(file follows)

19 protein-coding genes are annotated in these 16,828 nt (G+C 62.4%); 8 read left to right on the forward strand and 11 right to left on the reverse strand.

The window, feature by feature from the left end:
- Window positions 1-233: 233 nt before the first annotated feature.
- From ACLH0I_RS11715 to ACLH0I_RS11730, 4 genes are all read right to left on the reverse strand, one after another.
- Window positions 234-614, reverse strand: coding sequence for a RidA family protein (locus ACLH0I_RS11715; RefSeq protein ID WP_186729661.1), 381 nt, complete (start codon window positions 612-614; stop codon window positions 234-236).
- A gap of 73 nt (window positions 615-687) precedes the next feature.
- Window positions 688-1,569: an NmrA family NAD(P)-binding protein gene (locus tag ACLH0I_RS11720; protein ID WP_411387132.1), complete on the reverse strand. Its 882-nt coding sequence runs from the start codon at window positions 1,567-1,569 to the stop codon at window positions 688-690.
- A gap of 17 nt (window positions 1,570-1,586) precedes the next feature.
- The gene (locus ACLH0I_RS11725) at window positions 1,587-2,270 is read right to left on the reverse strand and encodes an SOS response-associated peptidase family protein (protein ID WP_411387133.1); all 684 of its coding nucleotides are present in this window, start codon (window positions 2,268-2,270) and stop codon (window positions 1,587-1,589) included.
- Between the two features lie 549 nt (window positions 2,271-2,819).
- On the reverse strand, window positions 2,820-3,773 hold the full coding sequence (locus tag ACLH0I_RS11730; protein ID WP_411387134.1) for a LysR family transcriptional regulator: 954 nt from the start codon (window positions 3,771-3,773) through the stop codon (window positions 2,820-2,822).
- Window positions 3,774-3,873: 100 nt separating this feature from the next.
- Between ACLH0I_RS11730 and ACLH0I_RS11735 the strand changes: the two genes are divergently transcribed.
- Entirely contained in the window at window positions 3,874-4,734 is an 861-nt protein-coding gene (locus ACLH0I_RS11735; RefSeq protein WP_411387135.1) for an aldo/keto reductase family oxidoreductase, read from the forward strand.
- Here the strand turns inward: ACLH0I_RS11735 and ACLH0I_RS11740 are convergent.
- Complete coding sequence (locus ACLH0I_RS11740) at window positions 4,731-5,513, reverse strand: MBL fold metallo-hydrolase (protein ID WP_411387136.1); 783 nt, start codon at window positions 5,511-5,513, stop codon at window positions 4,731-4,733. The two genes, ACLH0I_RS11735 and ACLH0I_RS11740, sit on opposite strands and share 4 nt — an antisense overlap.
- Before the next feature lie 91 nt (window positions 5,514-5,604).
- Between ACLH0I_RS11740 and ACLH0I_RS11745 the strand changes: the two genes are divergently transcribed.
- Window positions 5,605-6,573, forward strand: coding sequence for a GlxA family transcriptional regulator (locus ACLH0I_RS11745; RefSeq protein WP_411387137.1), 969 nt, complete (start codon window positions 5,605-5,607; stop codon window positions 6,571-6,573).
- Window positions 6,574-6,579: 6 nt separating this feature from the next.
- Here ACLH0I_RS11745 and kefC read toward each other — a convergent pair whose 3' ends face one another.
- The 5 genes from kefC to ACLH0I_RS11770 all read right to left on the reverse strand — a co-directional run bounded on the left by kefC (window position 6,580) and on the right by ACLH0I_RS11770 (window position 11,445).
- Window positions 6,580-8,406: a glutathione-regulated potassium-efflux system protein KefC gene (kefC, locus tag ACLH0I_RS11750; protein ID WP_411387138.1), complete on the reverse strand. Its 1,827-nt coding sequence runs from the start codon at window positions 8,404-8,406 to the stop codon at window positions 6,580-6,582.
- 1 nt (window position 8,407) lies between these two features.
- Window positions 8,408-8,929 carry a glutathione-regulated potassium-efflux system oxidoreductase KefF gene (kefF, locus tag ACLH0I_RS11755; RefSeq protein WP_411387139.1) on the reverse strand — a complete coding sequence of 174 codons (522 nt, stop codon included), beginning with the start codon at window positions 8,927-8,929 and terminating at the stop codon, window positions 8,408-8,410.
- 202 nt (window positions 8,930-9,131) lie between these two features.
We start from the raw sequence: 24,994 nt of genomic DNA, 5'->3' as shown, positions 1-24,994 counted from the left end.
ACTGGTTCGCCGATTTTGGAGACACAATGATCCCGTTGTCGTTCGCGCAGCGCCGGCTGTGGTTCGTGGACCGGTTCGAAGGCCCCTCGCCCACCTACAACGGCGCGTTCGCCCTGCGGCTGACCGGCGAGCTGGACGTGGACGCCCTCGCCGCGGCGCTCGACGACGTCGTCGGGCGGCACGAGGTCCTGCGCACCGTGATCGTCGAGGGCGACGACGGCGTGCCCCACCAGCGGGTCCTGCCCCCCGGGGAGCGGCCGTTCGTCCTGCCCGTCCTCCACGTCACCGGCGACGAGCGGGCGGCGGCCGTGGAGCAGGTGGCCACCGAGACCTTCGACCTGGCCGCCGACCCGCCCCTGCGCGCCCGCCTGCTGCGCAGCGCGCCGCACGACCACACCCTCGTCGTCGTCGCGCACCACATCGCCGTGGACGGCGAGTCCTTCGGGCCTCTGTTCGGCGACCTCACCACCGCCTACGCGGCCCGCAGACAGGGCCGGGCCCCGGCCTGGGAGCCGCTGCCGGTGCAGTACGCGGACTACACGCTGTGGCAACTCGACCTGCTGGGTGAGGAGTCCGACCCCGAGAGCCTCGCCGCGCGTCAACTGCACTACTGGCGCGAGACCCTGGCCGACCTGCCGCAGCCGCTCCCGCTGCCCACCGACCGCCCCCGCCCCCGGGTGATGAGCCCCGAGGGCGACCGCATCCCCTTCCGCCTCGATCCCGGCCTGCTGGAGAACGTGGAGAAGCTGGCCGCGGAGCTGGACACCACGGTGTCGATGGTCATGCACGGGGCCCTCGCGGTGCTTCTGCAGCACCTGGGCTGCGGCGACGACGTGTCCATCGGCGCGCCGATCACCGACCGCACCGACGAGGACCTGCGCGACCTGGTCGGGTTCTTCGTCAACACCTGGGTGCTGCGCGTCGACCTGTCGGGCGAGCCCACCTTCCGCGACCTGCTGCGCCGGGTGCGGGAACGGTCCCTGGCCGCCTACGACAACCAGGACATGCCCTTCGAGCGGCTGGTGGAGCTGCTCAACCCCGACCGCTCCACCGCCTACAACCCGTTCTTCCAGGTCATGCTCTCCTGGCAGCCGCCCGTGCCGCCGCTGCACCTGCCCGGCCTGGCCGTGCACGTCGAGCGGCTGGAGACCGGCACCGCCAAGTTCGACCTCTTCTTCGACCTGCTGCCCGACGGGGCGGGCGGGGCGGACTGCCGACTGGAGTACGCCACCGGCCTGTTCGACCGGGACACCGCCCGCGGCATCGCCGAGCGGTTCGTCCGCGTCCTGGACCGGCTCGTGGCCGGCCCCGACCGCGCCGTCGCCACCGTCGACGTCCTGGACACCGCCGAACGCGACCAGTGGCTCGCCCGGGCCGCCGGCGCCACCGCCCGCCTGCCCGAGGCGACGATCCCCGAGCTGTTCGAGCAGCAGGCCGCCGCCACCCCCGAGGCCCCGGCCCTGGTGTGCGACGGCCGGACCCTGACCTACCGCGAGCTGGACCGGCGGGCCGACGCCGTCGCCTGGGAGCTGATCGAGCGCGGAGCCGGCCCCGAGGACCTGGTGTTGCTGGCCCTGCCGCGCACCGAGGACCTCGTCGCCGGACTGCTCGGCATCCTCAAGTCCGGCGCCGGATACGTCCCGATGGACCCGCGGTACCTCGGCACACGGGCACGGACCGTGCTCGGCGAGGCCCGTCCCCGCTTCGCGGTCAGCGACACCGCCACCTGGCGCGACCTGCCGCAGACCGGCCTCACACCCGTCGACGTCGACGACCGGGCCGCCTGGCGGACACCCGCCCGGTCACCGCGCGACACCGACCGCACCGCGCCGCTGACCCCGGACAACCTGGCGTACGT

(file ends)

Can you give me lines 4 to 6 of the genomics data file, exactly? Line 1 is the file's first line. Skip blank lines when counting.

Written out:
- From ACLH0I_RS11715 to ACLH0I_RS11730, 4 genes are all read right to left on the reverse strand, one after another.
- Window positions 234-614, reverse strand: coding sequence for a RidA family protein (locus ACLH0I_RS11715; RefSeq protein ID WP_186729661.1), 381 nt, complete (start codon window positions 612-614; stop codon window positions 234-236).
- A gap of 73 nt (window positions 615-687) precedes the next feature.